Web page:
This weekend I was in Dallas to see the Stars play the Pittsburgh Penguins, my favorite hockey team. Yes, I am into hockey now. Don’t question it.

I’ve been planning this trip with my roommate Jessica and our friend Lacye for months, and it was awesome (even if the outcome was less than desirable for the Penguins). Obviously this means we’re going to have to travel to see the Penguins much more often than the one time a year they come to Texas.

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Today Bryan Cranston was scheduled to talk at an event on UT’s campus (oh by the way, I work here now) and I was bummed because I hadn’t gotten a ticket. But lo and behold, a pop culture miracle occurred and less than an hour before it started my coworker Allen, who spent every Monday this summer geeking out with me about the most recent episode of Breaking Bad, asked me if I wanted to go because he had two tickets and basically I screamed “YES” in his face.

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Earlier this year I submitted a photojournalism portfolio to the Oklahoma Collegiate Media Association for the 2012 awards and this month I found out I placed first. A pretty awesome end cap for my collegiate photojournalism career.

Below are the photos I included in my portfolio along with the judges’ score sheet and comments.

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This semester for my photojournalism class I spent a month trailing after Austin, one of my friends and co-workers who also happens to be Pistol Pete. Here’s my final photo essay.

Austin Bowles, a 21-year-old strategic communications junior, is also known by another name: Pistol Pete.

Austin unwraps the head of Pistol Pete before an appearance. The head itself weighs 45 lbs.

These spurs are only one element in an elaborate costume that includes a white button-down shirt, black jeans, orange cowboy boots, a leather vest, chaps, a neckerchief and a special Pistol Pete belt buckle. At one of Austin’s first events as Pete last fall, an elderly woman in a motorized scooter ran over one of his spurs and punctured a tire. She and the scooter had to be carried out of the event.

Austin’s name is written inside Pete’s head next to others who have worn it before him.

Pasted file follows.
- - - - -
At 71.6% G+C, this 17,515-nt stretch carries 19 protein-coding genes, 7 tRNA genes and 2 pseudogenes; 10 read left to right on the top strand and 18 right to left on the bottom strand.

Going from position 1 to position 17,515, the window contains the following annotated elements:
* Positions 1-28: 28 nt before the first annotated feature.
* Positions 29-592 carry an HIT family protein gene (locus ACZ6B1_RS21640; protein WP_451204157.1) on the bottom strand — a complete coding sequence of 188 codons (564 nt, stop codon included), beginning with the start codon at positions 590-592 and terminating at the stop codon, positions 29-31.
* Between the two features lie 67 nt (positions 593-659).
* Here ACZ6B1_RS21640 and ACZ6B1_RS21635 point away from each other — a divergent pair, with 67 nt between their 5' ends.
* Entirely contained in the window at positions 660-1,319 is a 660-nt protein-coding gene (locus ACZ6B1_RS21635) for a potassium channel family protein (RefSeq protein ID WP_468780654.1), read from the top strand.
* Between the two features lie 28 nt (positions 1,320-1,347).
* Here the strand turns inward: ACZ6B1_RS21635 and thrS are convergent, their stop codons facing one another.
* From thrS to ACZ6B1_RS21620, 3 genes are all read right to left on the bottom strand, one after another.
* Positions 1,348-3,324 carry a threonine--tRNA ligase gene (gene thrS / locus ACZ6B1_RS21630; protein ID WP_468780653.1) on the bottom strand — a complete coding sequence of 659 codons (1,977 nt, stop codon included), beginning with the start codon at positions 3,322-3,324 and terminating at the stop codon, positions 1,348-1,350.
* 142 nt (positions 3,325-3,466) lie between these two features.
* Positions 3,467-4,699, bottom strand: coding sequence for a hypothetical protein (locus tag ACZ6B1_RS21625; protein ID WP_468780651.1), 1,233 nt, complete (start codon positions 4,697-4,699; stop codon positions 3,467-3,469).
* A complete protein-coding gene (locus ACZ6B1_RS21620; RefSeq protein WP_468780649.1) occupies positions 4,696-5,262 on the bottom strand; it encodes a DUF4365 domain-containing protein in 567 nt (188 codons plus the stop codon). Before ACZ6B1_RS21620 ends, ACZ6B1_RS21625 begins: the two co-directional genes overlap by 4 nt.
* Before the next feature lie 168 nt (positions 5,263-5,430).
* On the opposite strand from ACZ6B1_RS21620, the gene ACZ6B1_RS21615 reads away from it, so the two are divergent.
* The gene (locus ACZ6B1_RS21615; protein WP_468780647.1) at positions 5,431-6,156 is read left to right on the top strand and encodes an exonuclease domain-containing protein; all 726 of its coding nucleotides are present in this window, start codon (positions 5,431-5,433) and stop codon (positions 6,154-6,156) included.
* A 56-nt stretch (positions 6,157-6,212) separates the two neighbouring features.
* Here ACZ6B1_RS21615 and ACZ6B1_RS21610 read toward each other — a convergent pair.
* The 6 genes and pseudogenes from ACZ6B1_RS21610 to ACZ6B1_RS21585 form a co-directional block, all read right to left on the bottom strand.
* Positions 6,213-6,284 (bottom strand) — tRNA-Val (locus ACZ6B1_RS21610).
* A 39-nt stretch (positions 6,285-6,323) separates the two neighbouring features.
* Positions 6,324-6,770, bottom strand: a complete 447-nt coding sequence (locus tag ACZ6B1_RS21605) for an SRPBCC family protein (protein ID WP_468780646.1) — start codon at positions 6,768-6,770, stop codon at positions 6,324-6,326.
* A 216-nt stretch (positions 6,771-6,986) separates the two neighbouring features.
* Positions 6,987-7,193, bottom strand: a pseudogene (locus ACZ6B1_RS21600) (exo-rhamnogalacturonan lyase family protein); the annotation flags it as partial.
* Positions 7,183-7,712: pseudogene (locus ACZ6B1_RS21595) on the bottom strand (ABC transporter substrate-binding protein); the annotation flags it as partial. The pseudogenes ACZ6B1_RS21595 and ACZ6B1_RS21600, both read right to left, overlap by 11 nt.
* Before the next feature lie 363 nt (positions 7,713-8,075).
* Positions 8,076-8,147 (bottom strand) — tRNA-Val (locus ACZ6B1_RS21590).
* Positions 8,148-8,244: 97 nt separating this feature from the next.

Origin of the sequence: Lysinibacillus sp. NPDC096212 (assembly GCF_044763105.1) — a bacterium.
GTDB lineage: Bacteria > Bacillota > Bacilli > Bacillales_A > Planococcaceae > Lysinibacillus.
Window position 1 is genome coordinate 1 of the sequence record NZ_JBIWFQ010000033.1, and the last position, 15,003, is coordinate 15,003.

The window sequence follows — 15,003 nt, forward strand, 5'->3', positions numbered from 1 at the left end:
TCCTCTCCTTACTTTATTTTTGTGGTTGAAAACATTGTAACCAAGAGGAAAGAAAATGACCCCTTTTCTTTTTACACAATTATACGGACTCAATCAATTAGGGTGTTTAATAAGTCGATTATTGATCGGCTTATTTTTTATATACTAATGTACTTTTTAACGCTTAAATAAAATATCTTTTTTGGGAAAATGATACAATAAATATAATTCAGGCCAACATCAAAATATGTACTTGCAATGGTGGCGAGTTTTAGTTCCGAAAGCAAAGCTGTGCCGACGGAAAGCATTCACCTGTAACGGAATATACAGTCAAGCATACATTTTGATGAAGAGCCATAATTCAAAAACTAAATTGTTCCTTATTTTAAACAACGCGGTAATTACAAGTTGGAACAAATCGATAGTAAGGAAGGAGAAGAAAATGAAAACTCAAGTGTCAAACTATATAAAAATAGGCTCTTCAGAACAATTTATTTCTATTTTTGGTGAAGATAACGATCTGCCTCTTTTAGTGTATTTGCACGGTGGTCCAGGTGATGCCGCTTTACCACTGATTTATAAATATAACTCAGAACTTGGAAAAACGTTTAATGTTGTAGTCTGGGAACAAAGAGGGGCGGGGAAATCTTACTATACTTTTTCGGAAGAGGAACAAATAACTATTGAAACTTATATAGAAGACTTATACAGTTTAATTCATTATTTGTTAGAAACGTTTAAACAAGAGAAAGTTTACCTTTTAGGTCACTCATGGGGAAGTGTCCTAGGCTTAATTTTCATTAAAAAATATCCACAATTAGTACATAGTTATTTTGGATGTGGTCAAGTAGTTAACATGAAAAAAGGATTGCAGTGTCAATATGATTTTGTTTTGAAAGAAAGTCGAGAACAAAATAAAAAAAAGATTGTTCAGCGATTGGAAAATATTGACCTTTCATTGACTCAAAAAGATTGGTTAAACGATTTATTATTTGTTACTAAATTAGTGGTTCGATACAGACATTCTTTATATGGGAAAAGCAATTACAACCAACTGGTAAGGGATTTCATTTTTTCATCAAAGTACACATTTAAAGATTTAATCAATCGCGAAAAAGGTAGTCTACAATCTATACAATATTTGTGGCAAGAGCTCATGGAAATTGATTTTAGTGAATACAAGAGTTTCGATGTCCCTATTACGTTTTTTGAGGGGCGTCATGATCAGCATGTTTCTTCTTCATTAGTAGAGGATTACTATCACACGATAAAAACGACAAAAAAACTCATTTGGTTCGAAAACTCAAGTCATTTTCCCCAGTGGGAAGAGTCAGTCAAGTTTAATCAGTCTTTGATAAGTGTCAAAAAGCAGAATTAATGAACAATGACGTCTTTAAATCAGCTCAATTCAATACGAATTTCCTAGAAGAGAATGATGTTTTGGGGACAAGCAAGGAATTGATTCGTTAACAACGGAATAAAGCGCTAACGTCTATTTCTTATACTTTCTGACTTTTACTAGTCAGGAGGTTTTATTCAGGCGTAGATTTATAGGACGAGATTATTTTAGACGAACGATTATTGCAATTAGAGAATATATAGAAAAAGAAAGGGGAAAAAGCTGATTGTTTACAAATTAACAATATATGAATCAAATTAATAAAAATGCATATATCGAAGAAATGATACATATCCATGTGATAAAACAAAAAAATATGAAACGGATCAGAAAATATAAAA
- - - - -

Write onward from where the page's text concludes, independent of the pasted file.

Becoming Pete involved learning how to communicate without using his voice. Austin gives a thumbs up to let OSU baseball player Vince Wheeland know that he has enough sunflower seeds.

Austin reviews a promo for Cowboy Baseball with videographer Ryan Jones, an assistant coach and his daughter. The finished video can be found on YouTube.

Austin is one of two students selected to portray Pete for the 2012 – 2013 school year. This year’s other mascot is Dillon Craig, pictured with Austin at cheer practice.

Austin takes a seat at cheer practice between routines.

Pete’s role in cheer routines is simple: “Act spirited and stay out of the way.” Above, Austin imitates a cheer move at a cheerleading showcase shortly before nationals.

Austin competes on OSU’s Large Co-Ed Cheer team, which won the National Cheerleaders Association Division 1A National Championship in Daytona Beach, Fla. on April 12.

Austin interacts with one of “Pistol Pete’s Partners” at a special event before a Cowboy Baseball game.

Being Pete can be exhausting, especially when taking seemingly endless pictures with kids who need Pete to crouch down on their level.

Austin looks on as someone else shoulders Pete’s head. Austin will “re-Pete” for his senior year next year.

The best part of the spring semester at OSU happened Thursday night; Dragonfly is OSU’s annual drag show whose proceeds (more than $2500 this year) go to The Equality Network, which advocates for LGBT rights in Oklahoma.

This is my third year shooting it for the O’Colly (see my 2011 and 2012 recaps), and it seems that it only gets better each year I attend.  Each show involves student contestants – the “amateurs” – as well as professional drag queens from Oklahoma City and a “special guest” – this year it was Chad Michaels, who placed third on season 3 of RuPaul’s Drag Race and won All Stars Drag Race.

Check out my photos below. These are always my favorite photos of the year, and I’m going to miss getting a chance to shoot it every year.

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